The 3 levels to blocking any type of incoming punch
To start with, In my opinion, there are 3 types of blocks in general. Or it might be more accurate to say that the same block can be executed with varying degrees of control. All Kung Fu Blocking Techniques fall under level 3.
In the first type of blocking the defender does not control the opponent's balance or striking arm at all. This is equivalent to a boxing slip. You let the incoming attack continue on its trajectory. Instead, you move out of the way
In the second type of level of blocking the defender parries or stops the opponents strike with a minimal amount of deflection. You let the incoming attack mostly continue on its trajectory. You only move it slightly out of the way
In the third level or type of block falls the Shaolin system. With Shaolin blocking the defender redirects the opponents strike while at the same time utilizing the momentum generated to off-balance the opponent. This opens up multiple types of targets to counter-attack.
Keep in mind that I do practice Western Boxing, Filipino Escrima, and Japanese Judo in addition to Chinese Kung Fu, so I do not advocate that any 1 type of block is better than another.
Furthermore, If there are teachers out there who say blocking is better than evading or evading is always better than blocking, than they are ignorant of all the possibilities. With this in mind, you should aspire to be a total martial artist. In addition, there are many different kinds of confrontations you may have to be ready for. Confrontations that might include stand up, ground, and weapon-based attacks.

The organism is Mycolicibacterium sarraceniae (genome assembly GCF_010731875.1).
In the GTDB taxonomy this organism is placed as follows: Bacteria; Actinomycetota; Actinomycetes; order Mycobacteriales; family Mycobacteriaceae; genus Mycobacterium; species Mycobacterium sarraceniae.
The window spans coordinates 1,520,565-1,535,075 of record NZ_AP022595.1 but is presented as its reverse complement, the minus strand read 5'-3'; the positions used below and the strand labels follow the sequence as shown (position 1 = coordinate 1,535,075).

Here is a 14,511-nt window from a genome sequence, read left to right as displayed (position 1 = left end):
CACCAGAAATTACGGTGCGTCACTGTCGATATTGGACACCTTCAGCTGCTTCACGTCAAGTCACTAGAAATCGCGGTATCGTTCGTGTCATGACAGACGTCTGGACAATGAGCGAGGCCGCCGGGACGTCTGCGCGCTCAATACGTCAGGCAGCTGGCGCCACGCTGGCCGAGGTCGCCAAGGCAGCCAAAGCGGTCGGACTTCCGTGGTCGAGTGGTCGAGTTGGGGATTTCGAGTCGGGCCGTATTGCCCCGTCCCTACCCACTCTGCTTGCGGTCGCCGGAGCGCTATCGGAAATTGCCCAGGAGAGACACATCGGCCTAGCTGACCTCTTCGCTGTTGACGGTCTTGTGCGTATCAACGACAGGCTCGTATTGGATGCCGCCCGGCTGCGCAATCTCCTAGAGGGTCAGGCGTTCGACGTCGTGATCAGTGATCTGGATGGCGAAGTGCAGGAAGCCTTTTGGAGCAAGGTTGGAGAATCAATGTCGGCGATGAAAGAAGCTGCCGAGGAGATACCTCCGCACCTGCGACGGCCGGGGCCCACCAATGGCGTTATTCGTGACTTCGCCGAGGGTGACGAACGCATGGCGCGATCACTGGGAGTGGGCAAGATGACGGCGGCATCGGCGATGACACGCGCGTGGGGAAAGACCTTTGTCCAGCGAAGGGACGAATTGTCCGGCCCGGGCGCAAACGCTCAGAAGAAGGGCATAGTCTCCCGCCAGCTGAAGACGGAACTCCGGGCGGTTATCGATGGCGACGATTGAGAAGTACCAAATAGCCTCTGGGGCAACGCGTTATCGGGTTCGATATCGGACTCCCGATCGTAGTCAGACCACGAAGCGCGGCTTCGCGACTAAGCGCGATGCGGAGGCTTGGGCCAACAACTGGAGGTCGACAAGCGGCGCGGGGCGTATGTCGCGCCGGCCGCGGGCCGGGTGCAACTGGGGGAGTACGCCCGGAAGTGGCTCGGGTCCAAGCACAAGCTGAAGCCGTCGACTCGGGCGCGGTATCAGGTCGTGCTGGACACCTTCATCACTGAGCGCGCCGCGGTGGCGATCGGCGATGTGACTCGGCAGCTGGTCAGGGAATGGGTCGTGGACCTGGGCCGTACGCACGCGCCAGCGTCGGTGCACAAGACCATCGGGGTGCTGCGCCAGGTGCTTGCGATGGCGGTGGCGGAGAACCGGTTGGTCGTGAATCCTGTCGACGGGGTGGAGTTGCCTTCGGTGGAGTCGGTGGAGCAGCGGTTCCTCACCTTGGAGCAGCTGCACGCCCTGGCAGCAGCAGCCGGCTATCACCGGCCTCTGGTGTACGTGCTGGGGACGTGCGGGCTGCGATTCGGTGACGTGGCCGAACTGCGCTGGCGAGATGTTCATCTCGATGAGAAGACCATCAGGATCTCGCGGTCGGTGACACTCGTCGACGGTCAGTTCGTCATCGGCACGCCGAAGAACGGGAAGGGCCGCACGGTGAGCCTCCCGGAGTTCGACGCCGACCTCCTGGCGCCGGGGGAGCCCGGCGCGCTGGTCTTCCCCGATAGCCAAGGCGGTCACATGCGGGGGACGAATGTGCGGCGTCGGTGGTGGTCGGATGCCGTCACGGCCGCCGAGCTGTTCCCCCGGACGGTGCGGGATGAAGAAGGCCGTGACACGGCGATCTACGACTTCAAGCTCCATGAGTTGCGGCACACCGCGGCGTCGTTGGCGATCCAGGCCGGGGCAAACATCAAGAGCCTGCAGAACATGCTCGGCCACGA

Kum Sau (Covering Hand)
The Shaolin style of kung fu has many different blocking techniques. The Kum Sau or covering hand is the block being shown. It looks very similar to parries found in Boxing, Silat, and Kali.
In all honesty, I think that the major difference between the Shaolin method of parrying a punch and other styles is that the Shaolin style of blocking seeks to off-balance the opponent through the amount of follow-through or distance that the hand travels.
Pan Sau (Double Slap Block)
Indeed, The Shaolin style of kung fu has many different blocking techniques. Here we are covering a double slap block called Pan Sau (Cantonese).
Shaolin Blocks will injure the opponent's incoming punch while protecting you at the same time
There are basically two concepts to striking while blocking. The first is to strike using follow-through.
For this reason, do not just touch the surface but rather penetrate through. This concept can lead to producing some ugly looking welts on the opponent's arm.
Next, the second concept is to use speed when using Shaolin Kung Fu Blocking Techniques.
I know this sounds like common sense, but I have found that most beginners confuse pushing with striking. instead of having their hands moving at a fast speed at the beginning of the blocking motion, they execute the block slowly at first then speed it up at the end of the movement.
Actually, this produces a pushing effect and will not have any power.
The monks who lived at the Shaolin temple were pacifists and did not want to kill anyone. So many of the techniques of their Shaolin Kung Fu were defensive in nature.
However, in a real self-defense situation one of the best ways to get out alive is to strike first, rather than a counter. Striking first will give you the element of surprise and is much easier to execute than trying to block an incoming punch.
We try to teach beginners both concepts of Shaolin Kung Fu Blocking Techniques, so they feel that they understand the realities of actual self-defense.